Supporting children, families battling cancer

Supporting children, families battling cancer

On Monday, 12-year-old Ben Martinez rang a bell three times to signal his victory in the battle against cancer.
On Monday, 12-year-old Ben Martinez rang a bell three times to signal his victory in the battle against cancer.

"I am happy that I don't have to do it anymore, thank goodness," said Ben.

Just one year ago Ben was diagnosed with a rare form of cancer which affects only two percent of children. Learning of Ben's diagnosis was one of the hardest things his mother says she ever had to hear.

"Even though it was a challenge and a big journey and a battle for us, we have been so blessed," said Diane Martinez.

Both mother and son shared their blessing of survival by alerting the community to the prevalence of childhood cancer, and how everyone can join the fight. About 35 kids are diagnosed with cancer each day, according to the American Childhood Cancer Organization.

"It is definitely a celebratory party but I also want to bring awareness because people need to know. If we don't know about the problem we can't fix it," said Diane.

Families and organizations from around town joined at Mondavi Park in northwest Bakersfield to learn how to support children and their families who are battling cancer, often without help.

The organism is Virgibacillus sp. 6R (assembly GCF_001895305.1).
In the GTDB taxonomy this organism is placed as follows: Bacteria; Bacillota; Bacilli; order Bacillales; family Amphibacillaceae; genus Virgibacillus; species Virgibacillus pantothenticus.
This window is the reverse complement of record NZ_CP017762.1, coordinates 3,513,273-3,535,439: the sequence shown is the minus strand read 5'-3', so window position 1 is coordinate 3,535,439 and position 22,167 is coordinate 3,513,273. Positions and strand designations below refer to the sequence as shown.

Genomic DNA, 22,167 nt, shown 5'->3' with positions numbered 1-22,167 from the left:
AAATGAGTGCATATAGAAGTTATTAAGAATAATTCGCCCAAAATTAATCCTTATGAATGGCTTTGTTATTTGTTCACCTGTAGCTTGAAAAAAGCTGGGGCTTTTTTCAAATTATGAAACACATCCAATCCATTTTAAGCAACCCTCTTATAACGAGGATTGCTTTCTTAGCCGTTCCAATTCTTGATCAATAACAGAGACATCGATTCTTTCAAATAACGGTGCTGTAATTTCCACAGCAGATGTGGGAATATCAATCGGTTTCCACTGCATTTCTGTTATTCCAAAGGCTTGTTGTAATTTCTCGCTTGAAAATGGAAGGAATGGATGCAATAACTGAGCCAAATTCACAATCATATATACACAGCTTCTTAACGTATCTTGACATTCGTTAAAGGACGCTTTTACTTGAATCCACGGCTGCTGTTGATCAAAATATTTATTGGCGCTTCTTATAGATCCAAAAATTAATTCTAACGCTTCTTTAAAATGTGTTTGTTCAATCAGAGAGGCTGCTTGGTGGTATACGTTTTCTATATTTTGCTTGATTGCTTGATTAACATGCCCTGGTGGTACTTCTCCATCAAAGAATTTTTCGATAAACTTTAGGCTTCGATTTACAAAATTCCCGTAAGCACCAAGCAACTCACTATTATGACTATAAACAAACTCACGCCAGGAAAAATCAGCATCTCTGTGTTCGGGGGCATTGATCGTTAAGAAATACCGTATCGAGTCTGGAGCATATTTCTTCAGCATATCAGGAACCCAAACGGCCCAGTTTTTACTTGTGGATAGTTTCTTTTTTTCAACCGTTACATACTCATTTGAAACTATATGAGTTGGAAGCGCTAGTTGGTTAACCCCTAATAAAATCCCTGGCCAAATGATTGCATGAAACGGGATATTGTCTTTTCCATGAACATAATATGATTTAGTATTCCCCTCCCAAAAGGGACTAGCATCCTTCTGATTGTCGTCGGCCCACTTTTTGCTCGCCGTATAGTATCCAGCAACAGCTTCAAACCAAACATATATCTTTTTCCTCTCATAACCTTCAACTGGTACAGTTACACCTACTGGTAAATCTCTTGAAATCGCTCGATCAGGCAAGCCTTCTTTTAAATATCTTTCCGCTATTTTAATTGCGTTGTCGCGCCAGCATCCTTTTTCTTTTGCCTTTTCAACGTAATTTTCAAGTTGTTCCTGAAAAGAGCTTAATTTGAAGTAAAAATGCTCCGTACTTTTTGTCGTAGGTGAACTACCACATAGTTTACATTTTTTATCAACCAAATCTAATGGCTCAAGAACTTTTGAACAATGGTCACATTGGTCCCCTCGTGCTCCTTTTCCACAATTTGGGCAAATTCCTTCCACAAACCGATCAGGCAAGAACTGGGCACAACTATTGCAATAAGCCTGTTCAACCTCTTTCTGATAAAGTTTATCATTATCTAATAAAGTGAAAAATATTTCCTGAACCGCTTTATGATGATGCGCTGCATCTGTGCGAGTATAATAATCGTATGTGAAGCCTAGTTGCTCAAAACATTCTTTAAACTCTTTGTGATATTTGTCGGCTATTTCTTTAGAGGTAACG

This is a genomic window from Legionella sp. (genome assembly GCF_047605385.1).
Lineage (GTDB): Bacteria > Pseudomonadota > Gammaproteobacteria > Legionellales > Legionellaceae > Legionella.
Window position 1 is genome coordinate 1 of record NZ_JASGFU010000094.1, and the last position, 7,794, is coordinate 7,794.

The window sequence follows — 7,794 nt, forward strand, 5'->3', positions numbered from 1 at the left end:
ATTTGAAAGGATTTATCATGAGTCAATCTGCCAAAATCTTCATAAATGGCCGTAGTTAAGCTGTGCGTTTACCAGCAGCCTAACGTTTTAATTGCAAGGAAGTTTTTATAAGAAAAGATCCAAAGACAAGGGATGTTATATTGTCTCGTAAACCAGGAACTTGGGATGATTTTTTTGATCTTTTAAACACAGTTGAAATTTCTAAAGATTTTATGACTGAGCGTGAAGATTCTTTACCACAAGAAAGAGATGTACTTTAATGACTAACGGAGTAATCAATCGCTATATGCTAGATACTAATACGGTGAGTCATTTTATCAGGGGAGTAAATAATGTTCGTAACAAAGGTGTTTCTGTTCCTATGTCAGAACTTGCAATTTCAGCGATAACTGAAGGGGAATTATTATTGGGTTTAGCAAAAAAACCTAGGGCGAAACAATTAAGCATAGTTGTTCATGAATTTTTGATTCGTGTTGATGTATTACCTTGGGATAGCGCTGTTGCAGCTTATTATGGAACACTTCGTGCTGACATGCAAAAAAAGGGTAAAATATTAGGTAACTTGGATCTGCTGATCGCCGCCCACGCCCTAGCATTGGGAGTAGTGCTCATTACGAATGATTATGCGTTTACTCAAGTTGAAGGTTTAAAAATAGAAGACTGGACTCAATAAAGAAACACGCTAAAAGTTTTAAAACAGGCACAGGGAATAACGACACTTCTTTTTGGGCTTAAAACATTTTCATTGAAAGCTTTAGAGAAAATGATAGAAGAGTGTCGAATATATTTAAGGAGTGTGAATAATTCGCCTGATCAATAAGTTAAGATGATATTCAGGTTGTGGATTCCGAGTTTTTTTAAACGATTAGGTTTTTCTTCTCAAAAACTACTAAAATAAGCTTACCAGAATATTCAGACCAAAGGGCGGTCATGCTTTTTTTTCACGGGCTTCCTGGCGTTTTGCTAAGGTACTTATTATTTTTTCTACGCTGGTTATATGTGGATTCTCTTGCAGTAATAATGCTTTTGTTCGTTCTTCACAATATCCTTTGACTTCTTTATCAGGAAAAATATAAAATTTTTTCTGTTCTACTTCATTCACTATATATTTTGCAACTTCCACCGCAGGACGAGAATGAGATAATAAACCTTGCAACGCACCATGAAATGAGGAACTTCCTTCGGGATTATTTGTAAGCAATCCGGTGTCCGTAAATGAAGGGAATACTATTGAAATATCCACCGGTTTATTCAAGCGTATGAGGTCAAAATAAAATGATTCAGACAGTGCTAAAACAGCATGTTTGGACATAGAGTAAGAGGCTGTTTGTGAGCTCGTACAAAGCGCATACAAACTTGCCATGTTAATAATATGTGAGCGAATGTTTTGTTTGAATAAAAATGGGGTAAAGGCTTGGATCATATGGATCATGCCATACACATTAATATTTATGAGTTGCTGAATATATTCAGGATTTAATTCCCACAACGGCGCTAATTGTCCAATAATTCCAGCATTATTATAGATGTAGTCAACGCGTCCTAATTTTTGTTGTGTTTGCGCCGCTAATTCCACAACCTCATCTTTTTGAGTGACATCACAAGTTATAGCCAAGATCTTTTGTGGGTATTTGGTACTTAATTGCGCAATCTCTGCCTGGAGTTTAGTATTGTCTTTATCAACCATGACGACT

"They suffer alone a lot," said Briana Schechter, who knows personally the needs of families.

Four years ago her two-year-old niece died of brain cancer. She started an organization, Second Star to the Right, soon after to support other families dealing with the disease.

"We help financially with gas cards, grocery cards, groceries, dinners, anything that they need when they are home," said Schechter.

Many families travel more than 40 miles to stay with their child at the hospital and don't have a place to stay. Bakersfield Ronald McDonald House can help.

"There's three fully stocked bedrooms in the house, there's a kitchen that's fully stocked, there's a stove, microwave, refrigerator," said Sarah Keaveny of Ronald McDonald House.

Paramedics also joined the celebration to help ease kids' minds about riding in the ambulance, which often frightens little ones.

"They are usually pretty scared because of the needles and what we may be doing to them, so to comfort them we give them Siren the Rescue Hound," said Kim Tollison, Paramedic, about the furry friend they give to children riding in the ambulance.

"While we take care of them we ask them to take care of him."

Ben understands that fear but wants other kids to learn just how to fight cancer and, like him, to survive.

"Keep fighting on, cause my mom said there's a light at the end of the tunnel," said Ben. "So you just keep on fighting until you make it to the end."

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